If you are experiencing lower back pain, you aren’t alone. Lower back pain is a very common condition affecting almost 80% of the population at some point in their lives and the #1 reason for orthopedic visits. Men and women are equally affected by low back pain, which can range in intensity from a dull, constant ache to a sudden, sharp sensation that leaves the person incapacitated.

Lower back pain or LBP as we are going to call it here, may be caused by a variety of problems with any parts of the complex, interconnected network of spinal muscles, nerves, bones, discs or tendons in the lumbar spine. It is basically a symptom for an underlying condition or injury.

The most common causes for LBP (Lower Back Pain) are

  • Sprains/Strains: This accounts for the most acute back pain. Sprains are caused by overstretching of ligaments and strains are tears in tendons or muscle.
  • Disc Degeneration: This is again one of most common causes and occurs when the intervertebral discs lose their cushioning ability.
  • Herniated or Ruptured Discs: This occurs when the discs compress and project outwards, thereby causing a great deal of discomfort and pain.
  • Radiculopathy: This is caused by compression, inflammation and/or injury to your spinal nerve root. Pressure on the nerve root results in pain, numbness, or a tingling sensation that travels or radiates to other areas of the body that are served by that nerve.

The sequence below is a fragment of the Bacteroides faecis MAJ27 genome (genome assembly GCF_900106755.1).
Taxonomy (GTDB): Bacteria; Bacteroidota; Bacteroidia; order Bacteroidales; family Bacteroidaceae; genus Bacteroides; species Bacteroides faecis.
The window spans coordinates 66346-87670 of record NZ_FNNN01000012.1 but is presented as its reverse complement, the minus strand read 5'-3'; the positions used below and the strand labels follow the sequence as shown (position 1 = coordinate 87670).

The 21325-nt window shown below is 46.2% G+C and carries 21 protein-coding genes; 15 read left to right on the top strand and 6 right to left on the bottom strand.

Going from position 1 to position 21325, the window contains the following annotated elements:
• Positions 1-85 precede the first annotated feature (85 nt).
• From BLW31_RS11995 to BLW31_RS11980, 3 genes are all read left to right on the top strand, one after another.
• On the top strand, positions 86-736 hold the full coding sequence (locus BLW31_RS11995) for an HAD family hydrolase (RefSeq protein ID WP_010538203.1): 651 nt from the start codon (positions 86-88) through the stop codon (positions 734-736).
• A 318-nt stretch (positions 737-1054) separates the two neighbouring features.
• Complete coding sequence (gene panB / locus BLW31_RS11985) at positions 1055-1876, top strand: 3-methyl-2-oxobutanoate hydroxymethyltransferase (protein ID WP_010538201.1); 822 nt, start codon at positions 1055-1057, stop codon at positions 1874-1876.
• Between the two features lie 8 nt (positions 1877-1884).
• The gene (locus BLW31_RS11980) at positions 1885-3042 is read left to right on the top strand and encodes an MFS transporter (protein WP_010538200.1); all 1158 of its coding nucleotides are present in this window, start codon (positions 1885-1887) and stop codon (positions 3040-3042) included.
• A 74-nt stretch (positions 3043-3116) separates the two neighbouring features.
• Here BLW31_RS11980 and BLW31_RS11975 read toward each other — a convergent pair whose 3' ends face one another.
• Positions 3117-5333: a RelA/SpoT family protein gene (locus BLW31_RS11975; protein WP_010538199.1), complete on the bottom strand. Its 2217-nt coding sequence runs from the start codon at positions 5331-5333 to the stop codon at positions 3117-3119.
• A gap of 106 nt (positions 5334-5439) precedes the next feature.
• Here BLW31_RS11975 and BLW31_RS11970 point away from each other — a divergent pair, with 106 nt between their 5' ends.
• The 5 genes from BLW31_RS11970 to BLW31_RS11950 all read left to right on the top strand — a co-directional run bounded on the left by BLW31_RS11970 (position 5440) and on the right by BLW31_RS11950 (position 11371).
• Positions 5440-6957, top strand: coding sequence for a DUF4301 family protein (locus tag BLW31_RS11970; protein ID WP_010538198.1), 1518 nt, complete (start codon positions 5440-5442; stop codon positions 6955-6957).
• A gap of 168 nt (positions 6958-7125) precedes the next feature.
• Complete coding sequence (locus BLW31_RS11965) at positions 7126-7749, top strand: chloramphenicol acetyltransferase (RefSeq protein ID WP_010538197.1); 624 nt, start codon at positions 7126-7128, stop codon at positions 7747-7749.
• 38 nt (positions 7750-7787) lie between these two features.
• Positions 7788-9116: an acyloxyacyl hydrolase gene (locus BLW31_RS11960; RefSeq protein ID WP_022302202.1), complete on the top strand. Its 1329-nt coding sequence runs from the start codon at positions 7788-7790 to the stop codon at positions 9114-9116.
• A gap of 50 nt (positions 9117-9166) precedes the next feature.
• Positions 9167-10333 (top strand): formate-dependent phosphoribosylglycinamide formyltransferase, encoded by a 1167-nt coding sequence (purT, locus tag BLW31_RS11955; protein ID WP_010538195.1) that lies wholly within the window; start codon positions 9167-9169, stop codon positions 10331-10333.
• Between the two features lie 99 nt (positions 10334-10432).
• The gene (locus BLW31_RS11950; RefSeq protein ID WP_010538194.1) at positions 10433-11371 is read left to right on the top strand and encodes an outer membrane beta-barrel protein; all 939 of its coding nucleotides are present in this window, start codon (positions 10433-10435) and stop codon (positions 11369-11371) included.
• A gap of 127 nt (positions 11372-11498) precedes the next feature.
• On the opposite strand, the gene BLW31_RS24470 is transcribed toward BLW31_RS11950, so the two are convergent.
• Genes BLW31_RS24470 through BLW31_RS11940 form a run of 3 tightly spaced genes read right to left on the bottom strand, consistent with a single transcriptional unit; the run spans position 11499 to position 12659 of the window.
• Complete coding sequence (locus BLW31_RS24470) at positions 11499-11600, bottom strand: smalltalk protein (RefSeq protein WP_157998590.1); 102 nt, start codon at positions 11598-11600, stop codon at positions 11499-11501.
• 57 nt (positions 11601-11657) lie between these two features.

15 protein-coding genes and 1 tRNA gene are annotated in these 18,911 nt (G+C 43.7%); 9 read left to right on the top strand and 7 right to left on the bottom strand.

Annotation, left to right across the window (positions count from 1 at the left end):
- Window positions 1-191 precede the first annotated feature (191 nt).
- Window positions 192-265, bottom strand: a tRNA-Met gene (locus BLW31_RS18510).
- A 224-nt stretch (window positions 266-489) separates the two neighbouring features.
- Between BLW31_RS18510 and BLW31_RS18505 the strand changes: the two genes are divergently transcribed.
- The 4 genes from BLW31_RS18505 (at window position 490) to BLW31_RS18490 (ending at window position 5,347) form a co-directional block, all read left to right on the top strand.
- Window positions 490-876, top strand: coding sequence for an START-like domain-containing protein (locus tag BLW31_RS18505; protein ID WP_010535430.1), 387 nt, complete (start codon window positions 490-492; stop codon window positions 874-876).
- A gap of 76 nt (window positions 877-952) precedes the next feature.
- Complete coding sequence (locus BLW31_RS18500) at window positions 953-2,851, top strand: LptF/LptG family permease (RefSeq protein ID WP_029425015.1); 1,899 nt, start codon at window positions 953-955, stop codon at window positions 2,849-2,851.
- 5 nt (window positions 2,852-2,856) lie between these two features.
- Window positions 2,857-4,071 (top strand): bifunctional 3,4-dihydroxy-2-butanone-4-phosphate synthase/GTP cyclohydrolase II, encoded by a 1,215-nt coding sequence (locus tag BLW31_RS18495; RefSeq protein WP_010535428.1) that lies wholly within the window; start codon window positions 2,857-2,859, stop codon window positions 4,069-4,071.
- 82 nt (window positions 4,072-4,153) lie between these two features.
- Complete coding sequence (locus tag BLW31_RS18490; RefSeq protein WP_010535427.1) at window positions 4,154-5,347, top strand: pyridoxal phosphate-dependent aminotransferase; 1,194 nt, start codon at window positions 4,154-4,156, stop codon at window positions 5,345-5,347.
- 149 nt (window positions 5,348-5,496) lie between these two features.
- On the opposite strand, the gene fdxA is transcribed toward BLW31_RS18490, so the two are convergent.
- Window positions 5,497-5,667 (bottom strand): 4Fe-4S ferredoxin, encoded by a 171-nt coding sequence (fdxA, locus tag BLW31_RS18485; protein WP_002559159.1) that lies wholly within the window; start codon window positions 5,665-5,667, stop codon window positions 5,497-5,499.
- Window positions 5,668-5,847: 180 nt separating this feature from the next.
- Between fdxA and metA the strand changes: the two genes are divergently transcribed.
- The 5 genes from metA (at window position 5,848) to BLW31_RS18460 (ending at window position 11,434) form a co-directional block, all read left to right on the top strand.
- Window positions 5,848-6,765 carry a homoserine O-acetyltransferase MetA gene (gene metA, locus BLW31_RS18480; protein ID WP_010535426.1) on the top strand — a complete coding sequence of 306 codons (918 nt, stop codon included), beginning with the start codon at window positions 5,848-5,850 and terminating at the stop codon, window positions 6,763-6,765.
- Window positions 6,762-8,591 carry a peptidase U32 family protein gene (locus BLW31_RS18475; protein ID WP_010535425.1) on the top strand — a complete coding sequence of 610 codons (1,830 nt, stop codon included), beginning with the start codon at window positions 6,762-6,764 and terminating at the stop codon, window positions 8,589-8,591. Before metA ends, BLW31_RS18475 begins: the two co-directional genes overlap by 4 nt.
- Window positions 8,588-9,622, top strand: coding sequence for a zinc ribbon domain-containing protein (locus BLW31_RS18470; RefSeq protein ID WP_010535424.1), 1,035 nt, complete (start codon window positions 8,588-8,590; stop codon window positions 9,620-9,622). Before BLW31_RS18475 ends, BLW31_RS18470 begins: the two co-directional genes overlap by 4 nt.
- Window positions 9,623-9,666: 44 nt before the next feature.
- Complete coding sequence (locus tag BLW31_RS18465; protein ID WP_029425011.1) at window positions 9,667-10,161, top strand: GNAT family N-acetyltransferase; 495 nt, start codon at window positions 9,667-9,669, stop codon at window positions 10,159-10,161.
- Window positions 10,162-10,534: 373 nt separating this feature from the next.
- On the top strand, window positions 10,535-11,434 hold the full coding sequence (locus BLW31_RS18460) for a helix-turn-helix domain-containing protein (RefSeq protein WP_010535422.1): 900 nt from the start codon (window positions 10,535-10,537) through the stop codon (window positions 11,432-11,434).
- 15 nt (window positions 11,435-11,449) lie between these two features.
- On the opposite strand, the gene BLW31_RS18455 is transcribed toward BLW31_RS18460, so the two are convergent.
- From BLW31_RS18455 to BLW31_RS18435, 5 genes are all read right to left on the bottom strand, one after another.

• Sciatica: This is a form of radiculopathy caused by compression of the sciatic nerve, the large nerve that travels through the buttocks and extends down the back of the leg.
  • Spondylolisthesis: This is a condition in which a vertebra of the lower spine slips out of place, pinching the nerves exiting the spinal column.
  • A Traumatic Injury: Such as from playing sports, car accidents, or a fall can injure tendons, ligaments or muscle resulting in low back pain.
  • Spinal Stenosis: This is a narrowing of the spinal column that puts pressure on the spinal cord and nerves that can cause pain or numbness with walking and over time leads to leg weakness and sensory loss.
  • Skeletal Irregularities: Include scoliosis, a curvature of the spine that does not usually cause pain until middle age; lordosis, an abnormally accentuated arch in the lower back; and other congenital anomalies of the spine.

Serious underlying conditions that are pretty rare but could still be the causes for LBP include:

  • Infections: These are not a common cause of back pain. However, infections can cause pain when they involve the vertebrae, a condition called osteomyelitis; the intervertebral discs, called discitis; or the sacroiliac joints connecting the lower spine to the pelvis, called sacroiliitis.
  • Tumors: These are again a relatively rare cause of back pain. Occasionally, tumors begin in the back, but more often they appear in the back as a result of cancer that has spread from elsewhere in the body.